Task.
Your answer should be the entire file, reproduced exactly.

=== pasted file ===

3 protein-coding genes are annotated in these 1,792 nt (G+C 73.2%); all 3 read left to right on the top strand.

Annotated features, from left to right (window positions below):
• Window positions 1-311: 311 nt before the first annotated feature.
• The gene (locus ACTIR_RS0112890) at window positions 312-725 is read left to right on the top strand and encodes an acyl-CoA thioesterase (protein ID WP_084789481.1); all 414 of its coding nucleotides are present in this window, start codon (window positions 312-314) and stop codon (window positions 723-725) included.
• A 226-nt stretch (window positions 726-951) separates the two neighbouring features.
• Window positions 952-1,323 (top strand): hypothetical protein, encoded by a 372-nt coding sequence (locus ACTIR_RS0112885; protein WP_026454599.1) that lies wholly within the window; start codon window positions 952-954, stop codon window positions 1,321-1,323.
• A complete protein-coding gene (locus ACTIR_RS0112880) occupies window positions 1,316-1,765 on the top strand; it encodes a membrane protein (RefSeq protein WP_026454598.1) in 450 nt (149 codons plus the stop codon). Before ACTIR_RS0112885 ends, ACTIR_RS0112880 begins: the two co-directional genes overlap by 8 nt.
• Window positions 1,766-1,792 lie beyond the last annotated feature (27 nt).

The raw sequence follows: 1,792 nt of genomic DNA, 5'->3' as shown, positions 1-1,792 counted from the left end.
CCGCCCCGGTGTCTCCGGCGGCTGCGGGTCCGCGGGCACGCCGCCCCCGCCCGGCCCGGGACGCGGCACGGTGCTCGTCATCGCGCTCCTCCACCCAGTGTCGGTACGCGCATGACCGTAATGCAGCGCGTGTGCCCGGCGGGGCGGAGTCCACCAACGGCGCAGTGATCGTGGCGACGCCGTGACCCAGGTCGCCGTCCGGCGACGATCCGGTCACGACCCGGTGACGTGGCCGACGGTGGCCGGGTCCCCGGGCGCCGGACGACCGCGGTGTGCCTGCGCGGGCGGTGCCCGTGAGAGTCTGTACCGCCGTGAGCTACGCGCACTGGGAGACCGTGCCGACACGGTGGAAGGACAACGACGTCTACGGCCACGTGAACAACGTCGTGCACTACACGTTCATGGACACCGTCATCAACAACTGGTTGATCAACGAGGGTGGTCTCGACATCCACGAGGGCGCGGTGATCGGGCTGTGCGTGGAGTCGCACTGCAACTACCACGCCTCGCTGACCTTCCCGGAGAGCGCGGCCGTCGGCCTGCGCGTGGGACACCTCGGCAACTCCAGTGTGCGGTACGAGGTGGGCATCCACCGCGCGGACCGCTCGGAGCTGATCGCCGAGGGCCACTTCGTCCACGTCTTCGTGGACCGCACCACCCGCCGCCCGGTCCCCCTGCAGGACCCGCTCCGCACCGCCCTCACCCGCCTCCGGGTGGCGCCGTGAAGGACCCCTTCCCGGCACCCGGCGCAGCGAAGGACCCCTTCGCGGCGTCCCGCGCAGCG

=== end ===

3 protein-coding genes are annotated in these 1,792 nt (G+C 73.2%); all 3 read left to right on the top strand.

Annotated features, from left to right (window positions below):
• Window positions 1-311: 311 nt before the first annotated feature.
• The gene (locus ACTIR_RS0112890) at window positions 312-725 is read left to right on the top strand and encodes an acyl-CoA thioesterase (protein ID WP_084789481.1); all 414 of its coding nucleotides are present in this window, start codon (window positions 312-314) and stop codon (window positions 723-725) included.
• A 226-nt stretch (window positions 726-951) separates the two neighbouring features.
• Window positions 952-1,323 (top strand): hypothetical protein, encoded by a 372-nt coding sequence (locus ACTIR_RS0112885; protein WP_026454599.1) that lies wholly within the window; start codon window positions 952-954, stop codon window positions 1,321-1,323.
• A complete protein-coding gene (locus ACTIR_RS0112880) occupies window positions 1,316-1,765 on the top strand; it encodes a membrane protein (RefSeq protein WP_026454598.1) in 450 nt (149 codons plus the stop codon). Before ACTIR_RS0112885 ends, ACTIR_RS0112880 begins: the two co-directional genes overlap by 8 nt.
• Window positions 1,766-1,792 lie beyond the last annotated feature (27 nt).

The raw sequence follows: 1,792 nt of genomic DNA, 5'->3' as shown, positions 1-1,792 counted from the left end.
CCGCCCCGGTGTCTCCGGCGGCTGCGGGTCCGCGGGCACGCCGCCCCCGCCCGGCCCGGGACGCGGCACGGTGCTCGTCATCGCGCTCCTCCACCCAGTGTCGGTACGCGCATGACCGTAATGCAGCGCGTGTGCCCGGCGGGGCGGAGTCCACCAACGGCGCAGTGATCGTGGCGACGCCGTGACCCAGGTCGCCGTCCGGCGACGATCCGGTCACGACCCGGTGACGTGGCCGACGGTGGCCGGGTCCCCGGGCGCCGGACGACCGCGGTGTGCCTGCGCGGGCGGTGCCCGTGAGAGTCTGTACCGCCGTGAGCTACGCGCACTGGGAGACCGTGCCGACACGGTGGAAGGACAACGACGTCTACGGCCACGTGAACAACGTCGTGCACTACACGTTCATGGACACCGTCATCAACAACTGGTTGATCAACGAGGGTGGTCTCGACATCCACGAGGGCGCGGTGATCGGGCTGTGCGTGGAGTCGCACTGCAACTACCACGCCTCGCTGACCTTCCCGGAGAGCGCGGCCGTCGGCCTGCGCGTGGGACACCTCGGCAACTCCAGTGTGCGGTACGAGGTGGGCATCCACCGCGCGGACCGCTCGGAGCTGATCGCCGAGGGCCACTTCGTCCACGTCTTCGTGGACCGCACCACCCGCCGCCCGGTCCCCCTGCAGGACCCGCTCCGCACCGCCCTCACCCGCCTCCGGGTGGCGCCGTGAAGGACCCCTTCCCGGCACCCGGCGCAGCGAAGGACCCCTTCGCGGCGTCCCGCGCAGCG